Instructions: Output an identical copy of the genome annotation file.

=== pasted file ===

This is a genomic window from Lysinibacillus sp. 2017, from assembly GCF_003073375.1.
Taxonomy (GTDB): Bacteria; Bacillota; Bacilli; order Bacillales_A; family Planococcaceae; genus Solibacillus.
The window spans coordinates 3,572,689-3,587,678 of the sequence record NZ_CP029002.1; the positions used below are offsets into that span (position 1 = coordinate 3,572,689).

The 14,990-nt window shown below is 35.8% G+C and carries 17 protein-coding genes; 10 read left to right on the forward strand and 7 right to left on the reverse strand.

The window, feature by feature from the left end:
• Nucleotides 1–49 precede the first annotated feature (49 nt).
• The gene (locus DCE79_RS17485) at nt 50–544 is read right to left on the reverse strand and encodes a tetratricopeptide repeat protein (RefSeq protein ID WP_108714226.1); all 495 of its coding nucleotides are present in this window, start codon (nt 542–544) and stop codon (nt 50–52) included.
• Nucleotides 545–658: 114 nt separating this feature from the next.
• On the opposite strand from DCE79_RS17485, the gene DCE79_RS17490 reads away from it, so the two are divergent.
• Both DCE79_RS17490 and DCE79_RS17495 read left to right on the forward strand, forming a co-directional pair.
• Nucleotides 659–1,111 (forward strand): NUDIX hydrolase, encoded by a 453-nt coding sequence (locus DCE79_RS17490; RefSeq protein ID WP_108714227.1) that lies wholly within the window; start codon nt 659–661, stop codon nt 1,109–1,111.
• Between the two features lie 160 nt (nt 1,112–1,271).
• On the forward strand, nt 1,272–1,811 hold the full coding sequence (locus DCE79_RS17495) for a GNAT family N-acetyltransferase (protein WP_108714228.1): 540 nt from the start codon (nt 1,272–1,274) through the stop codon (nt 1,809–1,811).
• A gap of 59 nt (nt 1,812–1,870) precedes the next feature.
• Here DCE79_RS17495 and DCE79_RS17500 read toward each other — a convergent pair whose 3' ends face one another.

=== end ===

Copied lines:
This is a genomic window from Lysinibacillus sp. 2017, from assembly GCF_003073375.1.
Taxonomy (GTDB): Bacteria; Bacillota; Bacilli; order Bacillales_A; family Planococcaceae; genus Solibacillus.
The window spans coordinates 3,572,689-3,587,678 of the sequence record NZ_CP029002.1; the positions used below are offsets into that span (position 1 = coordinate 3,572,689).

The 14,990-nt window shown below is 35.8% G+C and carries 17 protein-coding genes; 10 read left to right on the forward strand and 7 right to left on the reverse strand.

The window, feature by feature from the left end:
• Nucleotides 1–49 precede the first annotated feature (49 nt).
• The gene (locus DCE79_RS17485) at nt 50–544 is read right to left on the reverse strand and encodes a tetratricopeptide repeat protein (RefSeq protein ID WP_108714226.1); all 495 of its coding nucleotides are present in this window, start codon (nt 542–544) and stop codon (nt 50–52) included.
• Nucleotides 545–658: 114 nt separating this feature from the next.
• On the opposite strand from DCE79_RS17485, the gene DCE79_RS17490 reads away from it, so the two are divergent.
• Both DCE79_RS17490 and DCE79_RS17495 read left to right on the forward strand, forming a co-directional pair.
• Nucleotides 659–1,111 (forward strand): NUDIX hydrolase, encoded by a 453-nt coding sequence (locus DCE79_RS17490; RefSeq protein ID WP_108714227.1) that lies wholly within the window; start codon nt 659–661, stop codon nt 1,109–1,111.
• Between the two features lie 160 nt (nt 1,112–1,271).
• On the forward strand, nt 1,272–1,811 hold the full coding sequence (locus DCE79_RS17495) for a GNAT family N-acetyltransferase (protein WP_108714228.1): 540 nt from the start codon (nt 1,272–1,274) through the stop codon (nt 1,809–1,811).
• A gap of 59 nt (nt 1,812–1,870) precedes the next feature.
• Here DCE79_RS17495 and DCE79_RS17500 read toward each other — a convergent pair whose 3' ends face one another.